The cruise ship industry visits more than a 1,000 destinations around the world, and while it’s awesome that it gives people the opportunity to explore somewhere new, cruise companies need to think about the impact these tourists are having on local communities.
Barcelona locals, in particular, have started spray painting around the city “tourists go home!” Even anti-tourism street marches have occurred (in Venice, too!).
Going on a cruise — only to negatively affect the lives of locals — doesn’t seem like ethical or responsible travel now does it?
Cruise Ships Pretty Much Equal Sweatshops Nowadays
…Or shall I say, sweat-ships?
As cruise ships slip deeper into the realm of “luxury”, nothing could be further from the truth for those below deck.
War on Want and the International Transport Works’ Federation put together a report called “Sweatships – What It’s Really Like to Work on Board Cruise Ships” and they found most cruise liners are pretty much hell on earth for thousands of workers.
Below deck, hundreds of workers from Eastern Europe, Asia and Latin America staff engine rooms, laundries, kitchens and restaurants. Wages can be as low as US$45 per month for waiters and waitresses and contracts are short and insecure.
Even worse, after surveying over 400 cruise ship workers, IFT found that 95% are working 7 days a week with almost zero time off while in a port. And a third of those workers? Putting in up to 12 hour days.
Did someone say slave labor? Because that’s sure what this sounds like.
Could Cruise Ships Be More Wasteful?
In addition to tossing fecal matter and piss into our beautiful ocean, cruise ships produce a horrendous amount of plastic pollution, food waste (which is the 3rd largest emitter of greenhouse gases!), and garbage.
Regarding food waste in particular, it’s estimated that 30% of the food aboard cruise ships goes uneaten. But where does it actually go?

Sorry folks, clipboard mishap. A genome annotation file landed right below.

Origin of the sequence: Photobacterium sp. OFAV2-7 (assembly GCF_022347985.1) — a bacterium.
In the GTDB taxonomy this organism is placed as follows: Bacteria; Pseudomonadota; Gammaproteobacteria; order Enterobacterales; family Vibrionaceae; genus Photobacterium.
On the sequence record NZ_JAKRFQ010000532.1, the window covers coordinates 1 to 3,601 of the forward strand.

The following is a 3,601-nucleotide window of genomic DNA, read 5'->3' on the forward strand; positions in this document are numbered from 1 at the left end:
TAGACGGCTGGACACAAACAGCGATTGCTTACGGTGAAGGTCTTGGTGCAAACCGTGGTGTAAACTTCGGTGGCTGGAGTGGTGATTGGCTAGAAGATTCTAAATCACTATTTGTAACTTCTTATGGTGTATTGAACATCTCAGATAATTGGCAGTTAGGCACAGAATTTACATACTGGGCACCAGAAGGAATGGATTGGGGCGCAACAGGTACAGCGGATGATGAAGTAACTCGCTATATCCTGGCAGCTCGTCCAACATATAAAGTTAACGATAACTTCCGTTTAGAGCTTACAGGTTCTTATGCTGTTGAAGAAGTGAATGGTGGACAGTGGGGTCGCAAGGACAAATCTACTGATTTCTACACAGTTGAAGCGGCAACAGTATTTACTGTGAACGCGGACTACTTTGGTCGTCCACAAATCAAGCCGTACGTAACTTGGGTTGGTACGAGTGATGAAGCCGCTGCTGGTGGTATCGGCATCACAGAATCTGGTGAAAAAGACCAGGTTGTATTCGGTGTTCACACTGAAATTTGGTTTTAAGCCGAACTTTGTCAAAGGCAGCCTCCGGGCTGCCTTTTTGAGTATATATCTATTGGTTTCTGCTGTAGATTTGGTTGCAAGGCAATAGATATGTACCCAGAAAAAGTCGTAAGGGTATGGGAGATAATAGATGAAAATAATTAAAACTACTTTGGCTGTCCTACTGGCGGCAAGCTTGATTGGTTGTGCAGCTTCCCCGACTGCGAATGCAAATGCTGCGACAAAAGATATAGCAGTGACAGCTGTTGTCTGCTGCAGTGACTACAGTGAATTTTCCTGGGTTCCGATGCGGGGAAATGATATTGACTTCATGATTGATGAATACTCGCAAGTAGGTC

Apparently, this food waste is carefully treated and depending on the type of food, it’s either ground up to be fish food (still not a great solution) or turned into fertilizer (if it’s organic matter).
Sure, this might not sound terrible, but how could any sustainable traveler hop on board a cruise that produces such atrocious amounts of waste?
And let’s not forget to talk about how cruise ships recycle.
Although many cruise lines have taken vows to reduce their single-use plastic consumption, it’s not enough.
It’s estimated that there will be more plastic in the ocean than fish by 2050 (by weight). We need to significantly reduce our garbage and plastic consumption — and going on a cruise will only fuel that horrifically environmentally-damaging fire.
Now, I know what you might be thinking…
This gal is crazy, right? Who wouldn’t want to go on a cruise ship and sail the seas while porting at beautiful destinations?
But as a sustainable traveler, I’ve made it my mission to reduce my environmental impact as much as possible.
This means cutting down (or cutting out) things that aren’t necessary — such as reducing my flying, adopting a vegan lifestyle and plant-based diet, not buying food products wrapped in plastic (it’s hard but I’m trying!), and foregoing any plans to hop on a large cruise ship in the future.
As a human who has the ability to make decisions every single day, you too can reduce your environmental impact. It’s not about being the 100% perfect sustainable person — it’s about everyone doing it imperfectly to have the biggest impact!
What do you think of this blog post? Are you trying to reduce your environmental impact? I’d love to hear your thoughts! Share in the comments below.